One of my earliest childhood memories is the time they took my tonsils out. I was very small, I guess I must have been under five years old, and my memory consists of three flashes. The first, that horrible feeling of being completely immobilized with my mouth open and a warm bloody mass emerging from my throat. The second, reveling in the fact that my parents let me eat all the ice cream I wanted (something that never happened again). And the third, that hospital smell, which instantly made me feel anxious. Actually, the operation took place in a private clinic located in an apartment but it still smelt like a hospital. In those days it was the smell of hygiene, disinfectant and medication that marked the boundary between being well and being ill. And that occurred whenever you went for a consultation, to the hospital and even when they had to administer medication to you, mostly by injection, at the medical practitioner's. Matters relating to your health (to your illness) took place within four walls. And it's been like that for many years.
But now this is starting to change. Nowadays, matters relating to your health often escape the confines of the hospital or clinic. This happens when you take your blood pressure with the machine you keep at home, and occurs when you have a medical consultation while at work, by phone or even using chat or video. And it occurs most of the times you take medication anywhere outside the healthcare environment. That is why we are able to talk about liquid health, which breaks the physical boundaries of hospitals and clinics, and spills out everywhere.
We can also speak about liquid health in other contexts. For example, in the perception that each of us has about our own health. A few years ago, the definition of being healthy was not being ill. And there was a sort of set dividing line between both situations; either I'm healthy or I'm sick. Nowadays, the concept of being healthy has evolved towards having a sense of wellbeing, of feeling good; it's almost a type of mood. And here is where the dividing lines begin to break down - from both sides.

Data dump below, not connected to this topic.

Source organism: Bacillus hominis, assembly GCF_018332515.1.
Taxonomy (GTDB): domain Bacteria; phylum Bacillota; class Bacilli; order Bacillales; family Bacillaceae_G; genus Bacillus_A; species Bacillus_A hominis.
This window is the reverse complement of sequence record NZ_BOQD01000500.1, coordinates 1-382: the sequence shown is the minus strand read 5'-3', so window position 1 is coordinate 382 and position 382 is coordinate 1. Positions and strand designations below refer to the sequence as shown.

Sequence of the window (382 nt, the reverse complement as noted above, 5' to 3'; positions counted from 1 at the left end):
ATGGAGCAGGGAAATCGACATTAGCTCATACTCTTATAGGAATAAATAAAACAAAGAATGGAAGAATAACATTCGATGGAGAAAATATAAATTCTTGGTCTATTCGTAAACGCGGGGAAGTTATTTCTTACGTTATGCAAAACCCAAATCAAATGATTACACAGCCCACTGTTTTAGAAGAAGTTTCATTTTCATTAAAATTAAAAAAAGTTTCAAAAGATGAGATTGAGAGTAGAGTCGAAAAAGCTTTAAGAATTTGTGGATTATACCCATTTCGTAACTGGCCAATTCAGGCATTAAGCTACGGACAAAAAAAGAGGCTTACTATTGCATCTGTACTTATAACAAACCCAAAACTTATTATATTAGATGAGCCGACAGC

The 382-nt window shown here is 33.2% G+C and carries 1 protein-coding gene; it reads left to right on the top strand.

They are breaking down on the side of illness. In a recent study carried out on diabetics regarding their state of health, the majority declared themselves to feel healthy or very healthy. In spite of their disease. And this also happens with other chronic diseases, including the more serious ones such as cancer and AIDS. These days, adhering to recommended lifestyle habits and taking the appropriate prescriptions enables many chronically ill people to live a completely normal life. And a healthy one.
They are also breaking down on the healthy side. Before, you started looking after yourself when you were ill and, for example, a diet was something the doctor prescribed and was abandoned as soon as you got over the the illness. Now we are more aware and we understand that we have to start looking after ourselves much earlier and the importance of healthy lifestyle habits in terms of food and exercise. And the proliferation of devices, wearables and mobile phone apps to monitor your physical activity, what you eat, your blood pressure, your weight, etc., is no more than a demonstration of this.
A final context for the application of liquid health would apply to people dedicated to working in this field. Until recently healthcare was a subject exclusively for doctors and nurses. But now, with this new and expanded concept of health, the concept of “healthcare professionals” has been forged to include nutritionists, physiotherapists, personal trainers, etc.
To sum up, we live in a world in which health is evolving towards a more fluid state, breaking the barriers of both physical space and our way of viewing it and also in terms of the professionals involved in it. And for this evolution that are two critical variables: the development of Technology and the storage and analysis of Data. Thus if the chemical formula for the liquid element is H2O, we could say that the chemical formula for liquid health is D2T, two molecules of Data and one of Technology.
*About the author:
Pedro Díaz Yuste is Director of Digital Health at MAPFRE, responsible for launching a new Digital Health initiative within MAPFRE. Pedro previously spent four years as Business Director in the finance sector of Google Spain, helping Spanish banking and insurance companies take advantage of Google's digital business development opportunities. Prior to that, Pedro was the Internet Director of Sanitas, heading up the company's digital transformation. Pedro also spent part of his career at Yellow Pages, where he was responsible for launching the company's telephone information services, 11888 in Spain and 1288 in Italy, before later becoming Director of Online Marketing. Pedro graduated as a senior telecommunications engineer from the technical university UPM and went through the Management Development Program at the IESE business school.